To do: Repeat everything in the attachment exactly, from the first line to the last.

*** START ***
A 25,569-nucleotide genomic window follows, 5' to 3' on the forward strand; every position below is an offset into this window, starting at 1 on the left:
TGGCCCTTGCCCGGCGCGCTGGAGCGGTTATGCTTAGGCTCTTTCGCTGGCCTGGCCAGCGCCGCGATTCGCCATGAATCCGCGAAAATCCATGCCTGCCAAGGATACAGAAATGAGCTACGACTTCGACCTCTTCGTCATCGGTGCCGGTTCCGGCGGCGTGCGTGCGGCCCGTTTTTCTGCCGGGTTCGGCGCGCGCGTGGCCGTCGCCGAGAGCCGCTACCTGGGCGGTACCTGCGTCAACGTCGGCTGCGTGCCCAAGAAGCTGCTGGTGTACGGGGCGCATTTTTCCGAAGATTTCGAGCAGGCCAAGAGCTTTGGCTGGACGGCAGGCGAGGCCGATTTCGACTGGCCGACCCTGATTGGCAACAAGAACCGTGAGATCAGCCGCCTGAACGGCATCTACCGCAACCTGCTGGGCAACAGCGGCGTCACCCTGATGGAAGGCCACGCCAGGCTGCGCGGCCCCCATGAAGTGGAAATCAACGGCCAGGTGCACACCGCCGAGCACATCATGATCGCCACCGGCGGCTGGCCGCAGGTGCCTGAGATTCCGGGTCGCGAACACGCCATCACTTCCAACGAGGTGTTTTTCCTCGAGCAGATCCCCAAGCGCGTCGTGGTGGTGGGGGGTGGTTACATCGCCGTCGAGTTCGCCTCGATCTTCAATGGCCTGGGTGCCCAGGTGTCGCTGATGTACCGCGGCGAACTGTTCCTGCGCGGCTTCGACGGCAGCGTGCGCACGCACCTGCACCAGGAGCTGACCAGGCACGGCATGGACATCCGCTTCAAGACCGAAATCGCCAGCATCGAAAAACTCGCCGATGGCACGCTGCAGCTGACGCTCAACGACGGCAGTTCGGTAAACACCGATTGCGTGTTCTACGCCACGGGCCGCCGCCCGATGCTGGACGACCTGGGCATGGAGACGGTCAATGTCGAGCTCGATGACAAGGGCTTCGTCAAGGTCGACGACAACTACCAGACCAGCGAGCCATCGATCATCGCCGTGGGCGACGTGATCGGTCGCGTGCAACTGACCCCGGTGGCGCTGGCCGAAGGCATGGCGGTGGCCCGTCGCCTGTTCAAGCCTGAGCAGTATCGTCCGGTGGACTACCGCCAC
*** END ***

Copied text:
A 25,569-nucleotide genomic window follows, 5' to 3' on the forward strand; every position below is an offset into this window, starting at 1 on the left:
TGGCCCTTGCCCGGCGCGCTGGAGCGGTTATGCTTAGGCTCTTTCGCTGGCCTGGCCAGCGCCGCGATTCGCCATGAATCCGCGAAAATCCATGCCTGCCAAGGATACAGAAATGAGCTACGACTTCGACCTCTTCGTCATCGGTGCCGGTTCCGGCGGCGTGCGTGCGGCCCGTTTTTCTGCCGGGTTCGGCGCGCGCGTGGCCGTCGCCGAGAGCCGCTACCTGGGCGGTACCTGCGTCAACGTCGGCTGCGTGCCCAAGAAGCTGCTGGTGTACGGGGCGCATTTTTCCGAAGATTTCGAGCAGGCCAAGAGCTTTGGCTGGACGGCAGGCGAGGCCGATTTCGACTGGCCGACCCTGATTGGCAACAAGAACCGTGAGATCAGCCGCCTGAACGGCATCTACCGCAACCTGCTGGGCAACAGCGGCGTCACCCTGATGGAAGGCCACGCCAGGCTGCGCGGCCCCCATGAAGTGGAAATCAACGGCCAGGTGCACACCGCCGAGCACATCATGATCGCCACCGGCGGCTGGCCGCAGGTGCCTGAGATTCCGGGTCGCGAACACGCCATCACTTCCAACGAGGTGTTTTTCCTCGAGCAGATCCCCAAGCGCGTCGTGGTGGTGGGGGGTGGTTACATCGCCGTCGAGTTCGCCTCGATCTTCAATGGCCTGGGTGCCCAGGTGTCGCTGATGTACCGCGGCGAACTGTTCCTGCGCGGCTTCGACGGCAGCGTGCGCACGCACCTGCACCAGGAGCTGACCAGGCACGGCATGGACATCCGCTTCAAGACCGAAATCGCCAGCATCGAAAAACTCGCCGATGGCACGCTGCAGCTGACGCTCAACGACGGCAGTTCGGTAAACACCGATTGCGTGTTCTACGCCACGGGCCGCCGCCCGATGCTGGACGACCTGGGCATGGAGACGGTCAATGTCGAGCTCGATGACAAGGGCTTCGTCAAGGTCGACGACAACTACCAGACCAGCGAGCCATCGATCATCGCCGTGGGCGACGTGATCGGTCGCGTGCAACTGACCCCGGTGGCGCTGGCCGAAGGCATGGCGGTGGCCCGTCGCCTGTTCAAGCCTGAGCAGTATCGTCCGGTGGACTACCGCCAC